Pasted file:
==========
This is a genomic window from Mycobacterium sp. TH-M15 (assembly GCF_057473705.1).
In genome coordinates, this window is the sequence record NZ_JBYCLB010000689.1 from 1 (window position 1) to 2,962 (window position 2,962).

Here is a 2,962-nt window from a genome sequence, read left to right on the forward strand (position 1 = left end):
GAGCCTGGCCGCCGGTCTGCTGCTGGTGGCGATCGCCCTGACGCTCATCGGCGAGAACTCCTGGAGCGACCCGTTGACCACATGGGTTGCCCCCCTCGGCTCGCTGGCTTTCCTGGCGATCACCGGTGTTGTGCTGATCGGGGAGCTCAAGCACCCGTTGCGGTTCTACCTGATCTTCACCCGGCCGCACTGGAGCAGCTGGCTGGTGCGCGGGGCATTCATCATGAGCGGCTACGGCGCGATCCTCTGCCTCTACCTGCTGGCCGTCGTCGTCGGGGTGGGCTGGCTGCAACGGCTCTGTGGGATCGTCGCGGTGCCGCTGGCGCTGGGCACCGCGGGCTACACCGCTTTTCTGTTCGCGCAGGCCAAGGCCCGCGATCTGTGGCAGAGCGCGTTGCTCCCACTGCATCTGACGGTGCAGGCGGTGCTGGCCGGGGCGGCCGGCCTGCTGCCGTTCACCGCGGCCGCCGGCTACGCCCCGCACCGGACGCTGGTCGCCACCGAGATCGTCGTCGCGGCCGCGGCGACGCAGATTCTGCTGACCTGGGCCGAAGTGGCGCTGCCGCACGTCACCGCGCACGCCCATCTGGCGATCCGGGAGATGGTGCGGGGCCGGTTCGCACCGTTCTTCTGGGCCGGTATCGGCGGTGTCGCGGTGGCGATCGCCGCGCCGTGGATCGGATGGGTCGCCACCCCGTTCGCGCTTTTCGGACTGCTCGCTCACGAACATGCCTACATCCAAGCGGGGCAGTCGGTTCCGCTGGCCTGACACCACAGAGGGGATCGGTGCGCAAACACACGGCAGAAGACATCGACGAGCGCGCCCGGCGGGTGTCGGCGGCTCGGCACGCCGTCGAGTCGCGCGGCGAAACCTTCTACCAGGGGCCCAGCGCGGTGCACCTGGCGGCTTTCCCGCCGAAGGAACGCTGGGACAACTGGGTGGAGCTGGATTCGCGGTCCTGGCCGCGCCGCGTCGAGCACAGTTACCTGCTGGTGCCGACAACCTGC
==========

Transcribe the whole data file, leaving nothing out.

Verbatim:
This is a genomic window from Mycobacterium sp. TH-M15 (assembly GCF_057473705.1).
In genome coordinates, this window is the sequence record NZ_JBYCLB010000689.1 from 1 (window position 1) to 2,962 (window position 2,962).

Here is a 2,962-nt window from a genome sequence, read left to right on the forward strand (position 1 = left end):
GAGCCTGGCCGCCGGTCTGCTGCTGGTGGCGATCGCCCTGACGCTCATCGGCGAGAACTCCTGGAGCGACCCGTTGACCACATGGGTTGCCCCCCTCGGCTCGCTGGCTTTCCTGGCGATCACCGGTGTTGTGCTGATCGGGGAGCTCAAGCACCCGTTGCGGTTCTACCTGATCTTCACCCGGCCGCACTGGAGCAGCTGGCTGGTGCGCGGGGCATTCATCATGAGCGGCTACGGCGCGATCCTCTGCCTCTACCTGCTGGCCGTCGTCGTCGGGGTGGGCTGGCTGCAACGGCTCTGTGGGATCGTCGCGGTGCCGCTGGCGCTGGGCACCGCGGGCTACACCGCTTTTCTGTTCGCGCAGGCCAAGGCCCGCGATCTGTGGCAGAGCGCGTTGCTCCCACTGCATCTGACGGTGCAGGCGGTGCTGGCCGGGGCGGCCGGCCTGCTGCCGTTCACCGCGGCCGCCGGCTACGCCCCGCACCGGACGCTGGTCGCCACCGAGATCGTCGTCGCGGCCGCGGCGACGCAGATTCTGCTGACCTGGGCCGAAGTGGCGCTGCCGCACGTCACCGCGCACGCCCATCTGGCGATCCGGGAGATGGTGCGGGGCCGGTTCGCACCGTTCTTCTGGGCCGGTATCGGCGGTGTCGCGGTGGCGATCGCCGCGCCGTGGATCGGATGGGTCGCCACCCCGTTCGCGCTTTTCGGACTGCTCGCTCACGAACATGCCTACATCCAAGCGGGGCAGTCGGTTCCGCTGGCCTGACACCACAGAGGGGATCGGTGCGCAAACACACGGCAGAAGACATCGACGAGCGCGCCCGGCGGGTGTCGGCGGCTCGGCACGCCGTCGAGTCGCGCGGCGAAACCTTCTACCAGGGGCCCAGCGCGGTGCACCTGGCGGCTTTCCCGCCGAAGGAACGCTGGGACAACTGGGTGGAGCTGGATTCGCGGTCCTGGCCGCGCCGCGTCGAGCACAGTTACCTGCTGGTGCCGACAACCTGC